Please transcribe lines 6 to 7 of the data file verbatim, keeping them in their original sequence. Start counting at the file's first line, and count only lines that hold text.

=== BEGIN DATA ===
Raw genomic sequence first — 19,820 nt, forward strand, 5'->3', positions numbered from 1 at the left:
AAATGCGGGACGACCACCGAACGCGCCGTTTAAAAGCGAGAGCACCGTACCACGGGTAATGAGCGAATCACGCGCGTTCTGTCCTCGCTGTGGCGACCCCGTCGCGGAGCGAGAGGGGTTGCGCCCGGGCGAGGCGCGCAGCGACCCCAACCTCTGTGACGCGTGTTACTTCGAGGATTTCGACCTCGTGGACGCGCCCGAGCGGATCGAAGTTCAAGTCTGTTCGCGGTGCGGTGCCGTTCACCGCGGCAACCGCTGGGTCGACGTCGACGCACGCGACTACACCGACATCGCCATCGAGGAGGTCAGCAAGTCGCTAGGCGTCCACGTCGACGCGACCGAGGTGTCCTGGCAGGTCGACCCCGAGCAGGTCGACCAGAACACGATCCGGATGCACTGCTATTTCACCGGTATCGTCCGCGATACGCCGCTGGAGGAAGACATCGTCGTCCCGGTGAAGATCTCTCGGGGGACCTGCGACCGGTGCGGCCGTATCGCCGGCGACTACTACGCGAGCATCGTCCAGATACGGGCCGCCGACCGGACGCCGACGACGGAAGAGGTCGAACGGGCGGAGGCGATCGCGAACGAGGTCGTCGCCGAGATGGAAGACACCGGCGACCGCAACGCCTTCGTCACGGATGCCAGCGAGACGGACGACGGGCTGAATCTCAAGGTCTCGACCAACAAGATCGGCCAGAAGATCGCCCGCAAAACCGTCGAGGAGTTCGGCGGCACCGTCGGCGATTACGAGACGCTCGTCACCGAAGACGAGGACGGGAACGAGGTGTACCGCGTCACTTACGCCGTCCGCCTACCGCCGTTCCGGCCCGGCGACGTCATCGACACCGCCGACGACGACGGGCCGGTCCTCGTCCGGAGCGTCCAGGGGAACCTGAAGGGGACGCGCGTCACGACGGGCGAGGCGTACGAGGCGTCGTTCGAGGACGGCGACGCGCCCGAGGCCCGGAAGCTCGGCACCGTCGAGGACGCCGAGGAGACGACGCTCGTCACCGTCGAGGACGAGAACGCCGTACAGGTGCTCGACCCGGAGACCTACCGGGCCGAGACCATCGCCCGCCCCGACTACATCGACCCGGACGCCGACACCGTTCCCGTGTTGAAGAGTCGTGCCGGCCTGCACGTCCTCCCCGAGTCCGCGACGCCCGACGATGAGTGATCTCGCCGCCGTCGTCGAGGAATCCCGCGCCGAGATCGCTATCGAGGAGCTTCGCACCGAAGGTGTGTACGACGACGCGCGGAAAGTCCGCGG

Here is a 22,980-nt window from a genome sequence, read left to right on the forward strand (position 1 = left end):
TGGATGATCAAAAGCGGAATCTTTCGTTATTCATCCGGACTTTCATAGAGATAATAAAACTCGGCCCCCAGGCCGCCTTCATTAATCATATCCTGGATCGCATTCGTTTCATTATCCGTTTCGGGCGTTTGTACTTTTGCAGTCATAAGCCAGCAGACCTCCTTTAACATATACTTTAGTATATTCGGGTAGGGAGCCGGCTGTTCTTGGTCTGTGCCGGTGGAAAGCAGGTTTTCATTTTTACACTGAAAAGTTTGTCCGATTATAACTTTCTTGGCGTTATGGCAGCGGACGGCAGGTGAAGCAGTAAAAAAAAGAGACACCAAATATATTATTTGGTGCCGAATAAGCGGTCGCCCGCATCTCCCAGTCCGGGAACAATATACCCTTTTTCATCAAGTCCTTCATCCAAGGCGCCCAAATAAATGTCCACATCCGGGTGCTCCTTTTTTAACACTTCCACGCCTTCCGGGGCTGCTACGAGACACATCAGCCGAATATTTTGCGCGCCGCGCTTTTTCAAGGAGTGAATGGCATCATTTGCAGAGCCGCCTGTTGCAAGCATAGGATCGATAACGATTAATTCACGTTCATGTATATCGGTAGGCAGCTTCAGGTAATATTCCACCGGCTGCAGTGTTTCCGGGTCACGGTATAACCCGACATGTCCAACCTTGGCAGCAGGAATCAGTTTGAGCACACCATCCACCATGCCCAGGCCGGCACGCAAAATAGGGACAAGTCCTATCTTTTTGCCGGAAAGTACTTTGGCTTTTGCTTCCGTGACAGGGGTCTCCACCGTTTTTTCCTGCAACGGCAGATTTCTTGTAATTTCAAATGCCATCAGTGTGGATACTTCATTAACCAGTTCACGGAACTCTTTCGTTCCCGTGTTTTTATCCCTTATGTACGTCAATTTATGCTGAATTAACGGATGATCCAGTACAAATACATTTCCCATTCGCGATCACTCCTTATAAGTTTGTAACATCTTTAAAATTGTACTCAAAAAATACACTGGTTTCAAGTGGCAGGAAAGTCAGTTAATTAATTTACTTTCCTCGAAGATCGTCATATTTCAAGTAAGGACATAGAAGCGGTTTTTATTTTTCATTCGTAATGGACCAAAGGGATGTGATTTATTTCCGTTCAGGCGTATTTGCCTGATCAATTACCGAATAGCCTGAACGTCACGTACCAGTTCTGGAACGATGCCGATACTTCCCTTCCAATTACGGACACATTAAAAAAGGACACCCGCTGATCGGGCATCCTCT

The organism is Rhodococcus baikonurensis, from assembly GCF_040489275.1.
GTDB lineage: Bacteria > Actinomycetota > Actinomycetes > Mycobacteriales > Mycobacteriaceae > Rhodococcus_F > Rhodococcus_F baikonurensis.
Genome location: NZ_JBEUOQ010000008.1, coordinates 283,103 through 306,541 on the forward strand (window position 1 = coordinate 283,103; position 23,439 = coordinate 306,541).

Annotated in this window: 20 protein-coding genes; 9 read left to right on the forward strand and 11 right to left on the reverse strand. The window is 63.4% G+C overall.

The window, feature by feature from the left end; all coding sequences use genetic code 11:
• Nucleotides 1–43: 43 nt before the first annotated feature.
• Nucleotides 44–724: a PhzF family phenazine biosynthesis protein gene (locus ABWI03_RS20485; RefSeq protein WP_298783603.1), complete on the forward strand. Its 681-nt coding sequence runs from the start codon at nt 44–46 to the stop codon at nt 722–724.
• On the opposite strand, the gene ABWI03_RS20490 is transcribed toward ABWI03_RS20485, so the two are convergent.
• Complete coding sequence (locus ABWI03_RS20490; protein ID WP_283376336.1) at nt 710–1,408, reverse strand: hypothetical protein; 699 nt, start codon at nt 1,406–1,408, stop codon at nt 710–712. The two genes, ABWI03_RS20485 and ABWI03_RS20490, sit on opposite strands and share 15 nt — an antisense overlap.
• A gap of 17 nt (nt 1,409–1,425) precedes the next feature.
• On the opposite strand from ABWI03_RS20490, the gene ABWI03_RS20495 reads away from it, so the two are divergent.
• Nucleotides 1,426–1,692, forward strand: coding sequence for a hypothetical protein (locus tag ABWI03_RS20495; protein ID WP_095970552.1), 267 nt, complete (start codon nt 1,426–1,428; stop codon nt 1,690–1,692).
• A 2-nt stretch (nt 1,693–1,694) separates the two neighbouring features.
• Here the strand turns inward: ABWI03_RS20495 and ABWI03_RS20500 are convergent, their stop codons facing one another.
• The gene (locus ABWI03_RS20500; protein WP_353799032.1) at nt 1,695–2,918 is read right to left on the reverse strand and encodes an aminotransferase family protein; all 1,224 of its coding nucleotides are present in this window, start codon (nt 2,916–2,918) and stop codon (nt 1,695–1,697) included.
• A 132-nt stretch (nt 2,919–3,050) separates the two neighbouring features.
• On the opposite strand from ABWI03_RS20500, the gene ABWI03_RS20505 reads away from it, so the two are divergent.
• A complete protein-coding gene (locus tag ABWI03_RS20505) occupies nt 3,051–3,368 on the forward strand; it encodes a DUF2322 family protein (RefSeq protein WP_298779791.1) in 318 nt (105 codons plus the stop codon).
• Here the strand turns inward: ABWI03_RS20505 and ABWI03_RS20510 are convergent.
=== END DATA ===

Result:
GTDB lineage: Bacteria > Actinomycetota > Actinomycetes > Mycobacteriales > Mycobacteriaceae > Rhodococcus_F > Rhodococcus_F baikonurensis.
Genome location: NZ_JBEUOQ010000008.1, coordinates 283,103 through 306,541 on the forward strand (window position 1 = coordinate 283,103; position 23,439 = coordinate 306,541).